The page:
In the hustle and bustle of a metropolis like Johannesburg, it makes sense that there’s way more going on than one might expect. Partly to blame perhaps is the overbearing presence of the monstrously modernist buildings that make up the CBD, or perhaps it’s the city’s disjointedness stemming from Apartheid days which separated and segregated suburbs and communities from each other?Whatever the cause, so often we forget that Johannesburg is an African city above all else, and that Africa often has its own ingenious way of going about things.
In the ninth instalment in the series Wake Up, This is Joburg, a ten-book series of Johannesburg stories published by Fourthwall Books, photographer Mark Lewis and writer Tanya Zack open a window on the bustling and booming world of professional shoppers and traders operating out of Johannesburg’s inner city. The “shopping district” is referred to simply as “Jeppe,” by the shopkeepers and shoppers, with Jeppe Street forming the backbone of the movement route.
The story that unfolds is one of ingenuity and innovation that shouts “Africa” in all its boldness. The shoppers at the centre of the story are mostly women, who brave long distances, threats to their security, and language barriers, to trade and shop for clothing which they then transport back home to sell to their customers. In some instances these women operate as an equivalent to a multi-national corporation in the way that their orders come from far and wide and so do their suppliers. Facebook adverts are placed and Whatsapp orders are taken before a trip, after which the women will make the lengthy bus-trip down from Zambia, Angola, Mozambique, and other countries, and after arriving in Joburg, will spend a day “sourcing”, collecting various prices and then returning once the decision has been made on what to buy. The items are then wrapped and transported back to their hometowns. Face-to-face customer contact is essential for sales, as is face-to-face contact with the products. It is vital for business that the quality of the fashion products is tested in person before making a purchase.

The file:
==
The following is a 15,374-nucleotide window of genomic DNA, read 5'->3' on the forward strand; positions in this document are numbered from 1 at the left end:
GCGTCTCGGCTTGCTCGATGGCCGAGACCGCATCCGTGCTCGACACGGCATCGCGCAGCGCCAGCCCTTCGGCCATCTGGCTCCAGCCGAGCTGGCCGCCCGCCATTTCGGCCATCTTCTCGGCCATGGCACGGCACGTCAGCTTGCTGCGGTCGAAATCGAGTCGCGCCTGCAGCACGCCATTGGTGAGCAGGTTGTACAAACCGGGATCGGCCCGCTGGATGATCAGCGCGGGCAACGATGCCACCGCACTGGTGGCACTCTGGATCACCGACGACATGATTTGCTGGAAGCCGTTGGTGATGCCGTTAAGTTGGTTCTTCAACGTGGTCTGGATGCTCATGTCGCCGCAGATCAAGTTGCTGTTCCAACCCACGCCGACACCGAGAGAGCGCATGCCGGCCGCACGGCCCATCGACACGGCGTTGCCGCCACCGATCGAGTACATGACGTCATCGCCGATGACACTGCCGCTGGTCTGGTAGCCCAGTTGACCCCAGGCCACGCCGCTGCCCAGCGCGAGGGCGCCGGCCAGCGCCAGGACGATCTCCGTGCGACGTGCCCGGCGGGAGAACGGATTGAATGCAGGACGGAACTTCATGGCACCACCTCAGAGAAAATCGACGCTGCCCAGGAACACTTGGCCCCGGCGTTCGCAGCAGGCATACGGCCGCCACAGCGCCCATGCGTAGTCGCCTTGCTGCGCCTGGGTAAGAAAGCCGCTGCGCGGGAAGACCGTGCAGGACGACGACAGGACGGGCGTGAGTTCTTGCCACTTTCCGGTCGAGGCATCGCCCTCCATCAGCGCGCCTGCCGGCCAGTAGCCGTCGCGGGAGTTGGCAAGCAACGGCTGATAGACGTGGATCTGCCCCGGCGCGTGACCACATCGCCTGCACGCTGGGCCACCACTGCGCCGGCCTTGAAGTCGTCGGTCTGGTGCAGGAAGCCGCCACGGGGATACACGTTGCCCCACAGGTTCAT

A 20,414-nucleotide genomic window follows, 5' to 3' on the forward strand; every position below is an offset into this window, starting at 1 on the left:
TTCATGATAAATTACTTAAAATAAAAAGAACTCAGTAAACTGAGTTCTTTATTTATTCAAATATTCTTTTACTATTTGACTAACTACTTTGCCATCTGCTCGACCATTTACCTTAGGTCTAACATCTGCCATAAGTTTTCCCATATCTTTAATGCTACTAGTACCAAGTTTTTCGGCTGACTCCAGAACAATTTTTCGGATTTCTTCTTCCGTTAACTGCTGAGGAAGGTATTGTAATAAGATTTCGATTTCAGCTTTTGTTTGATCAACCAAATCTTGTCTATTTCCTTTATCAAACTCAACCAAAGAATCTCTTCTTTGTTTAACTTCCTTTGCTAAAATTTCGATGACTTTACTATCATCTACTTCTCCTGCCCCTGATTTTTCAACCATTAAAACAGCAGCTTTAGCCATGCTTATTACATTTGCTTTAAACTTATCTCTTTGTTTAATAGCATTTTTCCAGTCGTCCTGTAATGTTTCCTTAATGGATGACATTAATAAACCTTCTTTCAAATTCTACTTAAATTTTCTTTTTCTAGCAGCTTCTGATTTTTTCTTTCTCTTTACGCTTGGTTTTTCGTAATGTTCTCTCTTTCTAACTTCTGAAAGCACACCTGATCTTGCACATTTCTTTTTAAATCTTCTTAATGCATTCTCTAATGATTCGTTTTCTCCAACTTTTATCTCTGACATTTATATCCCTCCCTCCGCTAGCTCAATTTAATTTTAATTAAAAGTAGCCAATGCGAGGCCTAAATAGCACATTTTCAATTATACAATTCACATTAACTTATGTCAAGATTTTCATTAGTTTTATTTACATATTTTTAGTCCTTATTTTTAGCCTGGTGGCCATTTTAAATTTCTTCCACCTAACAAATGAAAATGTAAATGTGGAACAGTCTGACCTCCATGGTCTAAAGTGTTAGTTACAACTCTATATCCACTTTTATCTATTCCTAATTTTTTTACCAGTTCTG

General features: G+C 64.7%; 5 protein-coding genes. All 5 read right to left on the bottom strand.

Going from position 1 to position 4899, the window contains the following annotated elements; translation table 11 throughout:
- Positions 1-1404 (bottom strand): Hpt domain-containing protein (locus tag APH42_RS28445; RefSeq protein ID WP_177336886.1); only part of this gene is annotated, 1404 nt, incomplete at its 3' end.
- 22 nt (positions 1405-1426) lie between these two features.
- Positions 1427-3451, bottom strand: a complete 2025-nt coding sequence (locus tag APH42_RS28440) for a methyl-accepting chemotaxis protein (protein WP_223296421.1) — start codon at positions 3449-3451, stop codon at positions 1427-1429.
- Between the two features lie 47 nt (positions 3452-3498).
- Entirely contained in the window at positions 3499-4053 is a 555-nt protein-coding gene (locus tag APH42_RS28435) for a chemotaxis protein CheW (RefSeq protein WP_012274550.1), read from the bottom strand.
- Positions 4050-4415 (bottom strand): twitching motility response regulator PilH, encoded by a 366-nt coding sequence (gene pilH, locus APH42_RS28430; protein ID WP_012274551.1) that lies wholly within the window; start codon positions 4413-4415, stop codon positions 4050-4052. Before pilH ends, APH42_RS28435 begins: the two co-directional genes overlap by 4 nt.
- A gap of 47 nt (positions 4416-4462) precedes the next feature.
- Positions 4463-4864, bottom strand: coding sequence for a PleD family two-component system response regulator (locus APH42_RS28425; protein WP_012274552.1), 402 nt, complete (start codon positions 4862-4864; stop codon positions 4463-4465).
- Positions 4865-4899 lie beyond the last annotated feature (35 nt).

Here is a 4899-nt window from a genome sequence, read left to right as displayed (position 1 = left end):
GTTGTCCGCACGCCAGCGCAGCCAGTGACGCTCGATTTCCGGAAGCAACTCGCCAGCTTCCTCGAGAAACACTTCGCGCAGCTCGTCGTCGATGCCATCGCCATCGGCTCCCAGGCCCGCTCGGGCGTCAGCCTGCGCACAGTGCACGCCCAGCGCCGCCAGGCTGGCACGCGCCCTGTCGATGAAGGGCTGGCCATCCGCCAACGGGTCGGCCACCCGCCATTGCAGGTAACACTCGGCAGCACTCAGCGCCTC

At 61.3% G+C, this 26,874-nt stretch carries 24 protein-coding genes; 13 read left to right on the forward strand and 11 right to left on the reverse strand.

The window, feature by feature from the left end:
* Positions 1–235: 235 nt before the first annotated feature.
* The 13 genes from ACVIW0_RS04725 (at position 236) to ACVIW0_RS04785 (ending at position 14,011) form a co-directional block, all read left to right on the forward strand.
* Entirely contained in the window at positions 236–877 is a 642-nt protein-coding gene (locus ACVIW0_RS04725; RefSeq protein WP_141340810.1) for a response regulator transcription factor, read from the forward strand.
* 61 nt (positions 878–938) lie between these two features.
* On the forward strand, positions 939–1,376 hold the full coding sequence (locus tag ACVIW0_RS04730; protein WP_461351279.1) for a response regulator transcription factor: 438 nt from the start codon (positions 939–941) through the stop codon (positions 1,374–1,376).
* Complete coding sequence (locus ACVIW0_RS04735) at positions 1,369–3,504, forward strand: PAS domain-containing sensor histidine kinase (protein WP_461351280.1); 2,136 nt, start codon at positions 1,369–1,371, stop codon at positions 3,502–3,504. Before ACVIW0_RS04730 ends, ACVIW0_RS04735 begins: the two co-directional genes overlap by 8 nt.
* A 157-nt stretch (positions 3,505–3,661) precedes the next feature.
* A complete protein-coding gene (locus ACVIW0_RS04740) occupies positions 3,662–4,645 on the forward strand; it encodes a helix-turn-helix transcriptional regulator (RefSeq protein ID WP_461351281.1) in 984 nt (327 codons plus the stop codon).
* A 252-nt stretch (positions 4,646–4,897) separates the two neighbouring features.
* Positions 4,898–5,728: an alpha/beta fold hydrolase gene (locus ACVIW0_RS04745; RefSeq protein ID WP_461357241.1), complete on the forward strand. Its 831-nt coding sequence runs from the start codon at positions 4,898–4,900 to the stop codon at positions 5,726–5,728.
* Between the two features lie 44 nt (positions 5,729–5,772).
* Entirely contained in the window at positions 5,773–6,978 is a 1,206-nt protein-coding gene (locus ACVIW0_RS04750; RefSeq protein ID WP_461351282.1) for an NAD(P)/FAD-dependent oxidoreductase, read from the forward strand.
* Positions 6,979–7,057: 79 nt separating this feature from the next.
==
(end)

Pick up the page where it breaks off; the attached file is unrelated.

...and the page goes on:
Despite an estimated ten billion rand being spent by cross-border shoppers a year in the inner city (the equivalent to the annual turnover of two Sandton City shopping centres), there is much that is cause for concern. The security threats that these women face are worse than in other African cities, such as Dar es Salaam or Gaborone, and many of these threats come from the “metros,” the Johannesburg Metro Police so nicknamed by the shoppers. The metro’s are also raiding Shopkeepers, who have since responded with roller shutter doors which can rapidly seal off a building should the “hushed” signal ripple through Jeppe when JMPD cars stop. Furthermore, Dubai, China and Tanzania are proving to be viable alternatives for cross-border shoppers, with some items being cheaper and the environment being less threatening.
Johannesburg. Made in China is an enthralling read, one that enters into narratives that have not been as publicised as they deserve, and also one that ends with a warning, an urge to take stock of the moment and make Joburg the city that it could be. With cross-border shopping being an incredible revenue stream into the city, the challenge posed by the book is one that should make city officials sit up and take notice.